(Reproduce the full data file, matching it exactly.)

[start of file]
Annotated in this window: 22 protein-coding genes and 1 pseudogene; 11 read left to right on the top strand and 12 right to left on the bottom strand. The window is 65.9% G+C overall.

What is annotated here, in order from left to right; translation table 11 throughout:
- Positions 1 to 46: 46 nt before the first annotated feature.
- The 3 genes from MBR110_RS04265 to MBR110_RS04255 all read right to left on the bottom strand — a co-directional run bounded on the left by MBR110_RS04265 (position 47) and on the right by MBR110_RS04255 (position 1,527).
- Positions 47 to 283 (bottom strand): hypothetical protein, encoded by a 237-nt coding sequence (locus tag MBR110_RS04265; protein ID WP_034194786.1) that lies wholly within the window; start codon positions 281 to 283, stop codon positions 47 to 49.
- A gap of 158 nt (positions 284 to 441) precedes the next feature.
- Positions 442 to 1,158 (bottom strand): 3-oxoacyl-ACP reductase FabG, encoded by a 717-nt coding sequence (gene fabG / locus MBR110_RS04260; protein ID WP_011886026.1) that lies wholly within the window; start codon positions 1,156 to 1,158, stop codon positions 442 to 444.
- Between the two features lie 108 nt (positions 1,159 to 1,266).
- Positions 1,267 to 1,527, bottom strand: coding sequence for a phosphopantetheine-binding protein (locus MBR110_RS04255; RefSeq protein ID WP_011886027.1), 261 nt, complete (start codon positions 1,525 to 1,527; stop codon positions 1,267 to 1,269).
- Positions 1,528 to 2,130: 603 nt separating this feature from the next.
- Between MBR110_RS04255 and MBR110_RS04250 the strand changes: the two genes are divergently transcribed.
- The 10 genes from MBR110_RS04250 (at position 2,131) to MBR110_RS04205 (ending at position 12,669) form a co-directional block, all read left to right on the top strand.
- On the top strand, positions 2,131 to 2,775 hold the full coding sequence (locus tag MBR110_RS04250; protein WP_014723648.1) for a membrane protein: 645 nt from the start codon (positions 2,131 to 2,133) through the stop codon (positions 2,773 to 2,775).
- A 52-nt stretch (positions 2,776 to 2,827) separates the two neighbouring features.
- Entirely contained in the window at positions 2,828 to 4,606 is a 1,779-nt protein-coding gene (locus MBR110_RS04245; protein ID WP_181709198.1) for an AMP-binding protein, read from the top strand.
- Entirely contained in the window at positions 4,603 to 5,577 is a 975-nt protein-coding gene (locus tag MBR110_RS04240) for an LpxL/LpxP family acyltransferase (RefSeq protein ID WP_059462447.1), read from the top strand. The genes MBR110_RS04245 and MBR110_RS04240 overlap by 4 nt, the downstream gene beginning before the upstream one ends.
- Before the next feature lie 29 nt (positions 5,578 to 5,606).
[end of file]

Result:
Annotated in this window: 22 protein-coding genes and 1 pseudogene; 11 read left to right on the top strand and 12 right to left on the bottom strand. The window is 65.9% G+C overall.

What is annotated here, in order from left to right; translation table 11 throughout:
- Positions 1 to 46: 46 nt before the first annotated feature.
- The 3 genes from MBR110_RS04265 to MBR110_RS04255 all read right to left on the bottom strand — a co-directional run bounded on the left by MBR110_RS04265 (position 47) and on the right by MBR110_RS04255 (position 1,527).
- Positions 47 to 283 (bottom strand): hypothetical protein, encoded by a 237-nt coding sequence (locus tag MBR110_RS04265; protein ID WP_034194786.1) that lies wholly within the window; start codon positions 281 to 283, stop codon positions 47 to 49.
- A gap of 158 nt (positions 284 to 441) precedes the next feature.
- Positions 442 to 1,158 (bottom strand): 3-oxoacyl-ACP reductase FabG, encoded by a 717-nt coding sequence (gene fabG / locus MBR110_RS04260; protein ID WP_011886026.1) that lies wholly within the window; start codon positions 1,156 to 1,158, stop codon positions 442 to 444.
- Between the two features lie 108 nt (positions 1,159 to 1,266).
- Positions 1,267 to 1,527, bottom strand: coding sequence for a phosphopantetheine-binding protein (locus MBR110_RS04255; RefSeq protein ID WP_011886027.1), 261 nt, complete (start codon positions 1,525 to 1,527; stop codon positions 1,267 to 1,269).
- Positions 1,528 to 2,130: 603 nt separating this feature from the next.
- Between MBR110_RS04255 and MBR110_RS04250 the strand changes: the two genes are divergently transcribed.
- The 10 genes from MBR110_RS04250 (at position 2,131) to MBR110_RS04205 (ending at position 12,669) form a co-directional block, all read left to right on the top strand.
- On the top strand, positions 2,131 to 2,775 hold the full coding sequence (locus tag MBR110_RS04250; protein WP_014723648.1) for a membrane protein: 645 nt from the start codon (positions 2,131 to 2,133) through the stop codon (positions 2,773 to 2,775).
- A 52-nt stretch (positions 2,776 to 2,827) separates the two neighbouring features.
- Entirely contained in the window at positions 2,828 to 4,606 is a 1,779-nt protein-coding gene (locus MBR110_RS04245; protein ID WP_181709198.1) for an AMP-binding protein, read from the top strand.
- Entirely contained in the window at positions 4,603 to 5,577 is a 975-nt protein-coding gene (locus tag MBR110_RS04240) for an LpxL/LpxP family acyltransferase (RefSeq protein ID WP_059462447.1), read from the top strand. The genes MBR110_RS04245 and MBR110_RS04240 overlap by 4 nt, the downstream gene beginning before the upstream one ends.
- Before the next feature lie 29 nt (positions 5,578 to 5,606).